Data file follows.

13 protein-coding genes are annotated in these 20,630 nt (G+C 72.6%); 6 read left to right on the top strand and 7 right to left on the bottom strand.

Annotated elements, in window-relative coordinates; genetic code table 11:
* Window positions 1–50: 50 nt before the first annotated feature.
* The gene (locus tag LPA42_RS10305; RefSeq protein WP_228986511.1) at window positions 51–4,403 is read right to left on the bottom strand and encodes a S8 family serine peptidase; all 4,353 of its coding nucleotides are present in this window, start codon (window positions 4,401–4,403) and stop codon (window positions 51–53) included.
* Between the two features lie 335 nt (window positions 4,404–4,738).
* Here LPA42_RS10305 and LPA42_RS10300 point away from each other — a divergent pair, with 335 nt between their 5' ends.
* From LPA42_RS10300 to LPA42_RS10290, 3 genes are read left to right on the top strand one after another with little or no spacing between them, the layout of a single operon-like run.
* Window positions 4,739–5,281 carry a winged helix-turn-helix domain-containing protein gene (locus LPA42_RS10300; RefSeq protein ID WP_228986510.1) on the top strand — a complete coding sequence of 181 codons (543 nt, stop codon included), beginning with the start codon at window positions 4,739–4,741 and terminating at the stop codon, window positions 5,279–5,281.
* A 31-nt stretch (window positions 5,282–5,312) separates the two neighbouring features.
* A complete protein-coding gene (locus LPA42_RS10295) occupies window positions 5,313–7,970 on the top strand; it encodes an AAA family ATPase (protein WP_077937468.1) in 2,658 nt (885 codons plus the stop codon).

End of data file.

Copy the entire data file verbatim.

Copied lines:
13 protein-coding genes are annotated in these 20,630 nt (G+C 72.6%); 6 read left to right on the top strand and 7 right to left on the bottom strand.

Annotated elements, in window-relative coordinates; genetic code table 11:
* Window positions 1–50: 50 nt before the first annotated feature.
* The gene (locus tag LPA42_RS10305; RefSeq protein WP_228986511.1) at window positions 51–4,403 is read right to left on the bottom strand and encodes a S8 family serine peptidase; all 4,353 of its coding nucleotides are present in this window, start codon (window positions 4,401–4,403) and stop codon (window positions 51–53) included.
* Between the two features lie 335 nt (window positions 4,404–4,738).
* Here LPA42_RS10305 and LPA42_RS10300 point away from each other — a divergent pair, with 335 nt between their 5' ends.
* From LPA42_RS10300 to LPA42_RS10290, 3 genes are read left to right on the top strand one after another with little or no spacing between them, the layout of a single operon-like run.
* Window positions 4,739–5,281 carry a winged helix-turn-helix domain-containing protein gene (locus LPA42_RS10300; RefSeq protein ID WP_228986510.1) on the top strand — a complete coding sequence of 181 codons (543 nt, stop codon included), beginning with the start codon at window positions 4,739–4,741 and terminating at the stop codon, window positions 5,279–5,281.
* A 31-nt stretch (window positions 5,282–5,312) separates the two neighbouring features.
* A complete protein-coding gene (locus LPA42_RS10295) occupies window positions 5,313–7,970 on the top strand; it encodes an AAA family ATPase (protein WP_077937468.1) in 2,658 nt (885 codons plus the stop codon).